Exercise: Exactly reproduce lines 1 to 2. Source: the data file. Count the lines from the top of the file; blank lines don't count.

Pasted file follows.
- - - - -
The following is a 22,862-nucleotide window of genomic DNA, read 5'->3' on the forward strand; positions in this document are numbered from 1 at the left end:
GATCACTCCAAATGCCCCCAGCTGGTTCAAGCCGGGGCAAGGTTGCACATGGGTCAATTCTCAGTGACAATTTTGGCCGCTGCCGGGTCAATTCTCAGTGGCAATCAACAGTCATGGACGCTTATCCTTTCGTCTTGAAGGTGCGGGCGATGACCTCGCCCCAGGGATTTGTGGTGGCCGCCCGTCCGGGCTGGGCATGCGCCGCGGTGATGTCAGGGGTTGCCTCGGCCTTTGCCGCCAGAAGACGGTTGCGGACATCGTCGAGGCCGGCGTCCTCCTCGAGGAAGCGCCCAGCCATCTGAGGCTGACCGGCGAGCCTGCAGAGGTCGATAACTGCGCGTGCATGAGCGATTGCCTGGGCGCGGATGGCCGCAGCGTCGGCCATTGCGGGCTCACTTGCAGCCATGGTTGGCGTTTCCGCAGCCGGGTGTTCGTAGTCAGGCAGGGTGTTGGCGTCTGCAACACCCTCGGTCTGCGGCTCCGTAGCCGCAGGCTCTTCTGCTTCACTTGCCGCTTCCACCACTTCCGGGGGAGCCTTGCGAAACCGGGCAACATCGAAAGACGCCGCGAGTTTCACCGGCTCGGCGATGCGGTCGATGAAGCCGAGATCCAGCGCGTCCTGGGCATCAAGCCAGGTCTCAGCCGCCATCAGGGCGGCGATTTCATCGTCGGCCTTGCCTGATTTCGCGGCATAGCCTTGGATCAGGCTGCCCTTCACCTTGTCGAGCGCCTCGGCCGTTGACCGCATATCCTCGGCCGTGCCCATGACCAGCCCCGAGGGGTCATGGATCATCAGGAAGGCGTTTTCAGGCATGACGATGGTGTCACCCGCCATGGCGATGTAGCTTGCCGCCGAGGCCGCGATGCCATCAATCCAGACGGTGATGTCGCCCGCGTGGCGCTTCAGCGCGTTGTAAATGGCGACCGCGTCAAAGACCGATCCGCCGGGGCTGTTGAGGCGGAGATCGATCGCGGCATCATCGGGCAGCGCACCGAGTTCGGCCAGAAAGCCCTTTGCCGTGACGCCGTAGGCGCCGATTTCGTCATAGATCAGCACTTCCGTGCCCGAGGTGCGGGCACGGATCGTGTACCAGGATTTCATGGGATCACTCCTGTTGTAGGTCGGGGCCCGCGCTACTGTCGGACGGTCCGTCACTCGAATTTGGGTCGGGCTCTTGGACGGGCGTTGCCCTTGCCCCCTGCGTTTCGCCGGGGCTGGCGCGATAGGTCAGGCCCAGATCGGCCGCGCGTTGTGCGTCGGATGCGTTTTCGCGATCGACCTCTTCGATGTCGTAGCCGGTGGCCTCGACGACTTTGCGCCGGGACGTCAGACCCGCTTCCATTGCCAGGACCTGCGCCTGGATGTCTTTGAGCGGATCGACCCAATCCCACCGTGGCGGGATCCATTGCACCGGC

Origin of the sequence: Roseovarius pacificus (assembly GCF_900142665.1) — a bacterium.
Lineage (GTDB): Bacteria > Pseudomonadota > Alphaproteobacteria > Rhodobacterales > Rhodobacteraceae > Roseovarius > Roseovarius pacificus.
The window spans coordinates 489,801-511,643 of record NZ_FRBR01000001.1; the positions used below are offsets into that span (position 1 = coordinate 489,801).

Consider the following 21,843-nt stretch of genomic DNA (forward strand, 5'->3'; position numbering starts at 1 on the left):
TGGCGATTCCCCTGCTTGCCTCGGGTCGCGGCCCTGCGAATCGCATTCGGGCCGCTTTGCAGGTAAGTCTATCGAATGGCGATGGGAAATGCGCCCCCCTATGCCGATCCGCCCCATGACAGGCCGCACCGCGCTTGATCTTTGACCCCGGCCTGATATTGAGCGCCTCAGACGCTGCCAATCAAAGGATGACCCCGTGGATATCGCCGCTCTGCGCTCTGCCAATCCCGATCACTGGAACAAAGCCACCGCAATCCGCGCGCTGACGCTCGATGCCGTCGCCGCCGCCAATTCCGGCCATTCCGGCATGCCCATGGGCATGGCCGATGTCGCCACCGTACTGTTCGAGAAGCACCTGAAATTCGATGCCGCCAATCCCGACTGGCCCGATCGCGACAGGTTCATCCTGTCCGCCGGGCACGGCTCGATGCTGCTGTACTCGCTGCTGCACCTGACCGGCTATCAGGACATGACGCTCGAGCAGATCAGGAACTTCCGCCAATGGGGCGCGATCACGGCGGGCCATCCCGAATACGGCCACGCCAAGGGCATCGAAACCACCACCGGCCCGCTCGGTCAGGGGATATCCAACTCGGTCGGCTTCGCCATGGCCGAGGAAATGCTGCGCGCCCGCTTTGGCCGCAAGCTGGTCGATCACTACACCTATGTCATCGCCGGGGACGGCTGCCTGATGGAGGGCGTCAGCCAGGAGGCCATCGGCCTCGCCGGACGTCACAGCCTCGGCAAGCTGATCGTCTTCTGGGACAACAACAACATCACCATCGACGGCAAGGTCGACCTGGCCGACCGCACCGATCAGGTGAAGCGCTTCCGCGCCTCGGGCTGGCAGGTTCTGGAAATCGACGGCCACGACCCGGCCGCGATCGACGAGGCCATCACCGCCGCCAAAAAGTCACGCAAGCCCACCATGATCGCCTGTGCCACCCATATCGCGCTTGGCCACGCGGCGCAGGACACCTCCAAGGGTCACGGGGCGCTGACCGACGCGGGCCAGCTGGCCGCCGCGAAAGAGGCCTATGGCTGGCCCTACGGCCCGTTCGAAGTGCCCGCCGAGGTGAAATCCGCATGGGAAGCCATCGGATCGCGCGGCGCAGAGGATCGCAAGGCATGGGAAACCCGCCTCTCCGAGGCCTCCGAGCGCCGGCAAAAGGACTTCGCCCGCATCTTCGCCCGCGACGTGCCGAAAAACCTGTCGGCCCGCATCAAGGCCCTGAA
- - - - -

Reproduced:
The following is a 22,862-nucleotide window of genomic DNA, read 5'->3' on the forward strand; positions in this document are numbered from 1 at the left end:
GATCACTCCAAATGCCCCCAGCTGGTTCAAGCCGGGGCAAGGTTGCACATGGGTCAATTCTCAGTGACAATTTTGGCCGCTGCCGGGTCAATTCTCAGTGGCAATCAACAGTCATGGACGCTTATCCTTTCGTCTTGAAGGTGCGGGCGATGACCTCGCCCCAGGGATTTGTGGTGGCCGCCCGTCCGGGCTGGGCATGCGCCGCGGTGATGTCAGGGGTTGCCTCGGCCTTTGCCGCCAGAAGACGGTTGCGGACATCGTCGAGGCCGGCGTCCTCCTCGAGGAAGCGCCCAGCCATCTGAGGCTGACCGGCGAGCCTGCAGAGGTCGATAACTGCGCGTGCATGAGCGATTGCCTGGGCGCGGATGGCCGCAGCGTCGGCCATTGCGGGCTCACTTGCAGCCATGGTTGGCGTTTCCGCAGCCGGGTGTTCGTAGTCAGGCAGGGTGTTGGCGTCTGCAACACCCTCGGTCTGCGGCTCCGTAGCCGCAGGCTCTTCTGCTTCACTTGCCGCTTCCACCACTTCCGGGGGAGCCTTGCGAAACCGGGCAACATCGAAAGACGCCGCGAGTTTCACCGGCTCGGCGATGCGGTCGATGAAGCCGAGATCCAGCGCGTCCTGGGCATCAAGCCAGGTCTCAGCCGCCATCAGGGCGGCGATTTCATCGTCGGCCTTGCCTGATTTCGCGGCATAGCCTTGGATCAGGCTGCCCTTCACCTTGTCGAGCGCCTCGGCCGTTGACCGCATATCCTCGGCCGTGCCCATGACCAGCCCCGAGGGGTCATGGATCATCAGGAAGGCGTTTTCAGGCATGACGATGGTGTCACCCGCCATGGCGATGTAGCTTGCCGCCGAGGCCGCGATGCCATCAATCCAGACGGTGATGTCGCCCGCGTGGCGCTTCAGCGCGTTGTAAATGGCGACCGCGTCAAAGACCGATCCGCCGGGGCTGTTGAGGCGGAGATCGATCGCGGCATCATCGGGCAGCGCACCGAGTTCGGCCAGAAAGCCCTTTGCCGTGACGCCGTAGGCGCCGATTTCGTCATAGATCAGCACTTCCGTGCCCGAGGTGCGGGCACGGATCGTGTACCAGGATTTCATGGGATCACTCCTGTTGTAGGTCGGGGCCCGCGCTACTGTCGGACGGTCCGTCACTCGAATTTGGGTCGGGCTCTTGGACGGGCGTTGCCCTTGCCCCCTGCGTTTCGCCGGGGCTGGCGCGATAGGTCAGGCCCAGATCGGCCGCGCGTTGTGCGTCGGATGCGTTTTCGCGATCGACCTCTTCGATGTCGTAGCCGGTGGCCTCGACGACTTTGCGCCGGGACGTCAGACCCGCTTCCATTGCCAGGACCTGCGCCTGGATGTCTTTGAGCGGATCGACCCAATCCCACCGTGGCGGGATCCATTGCACCGGC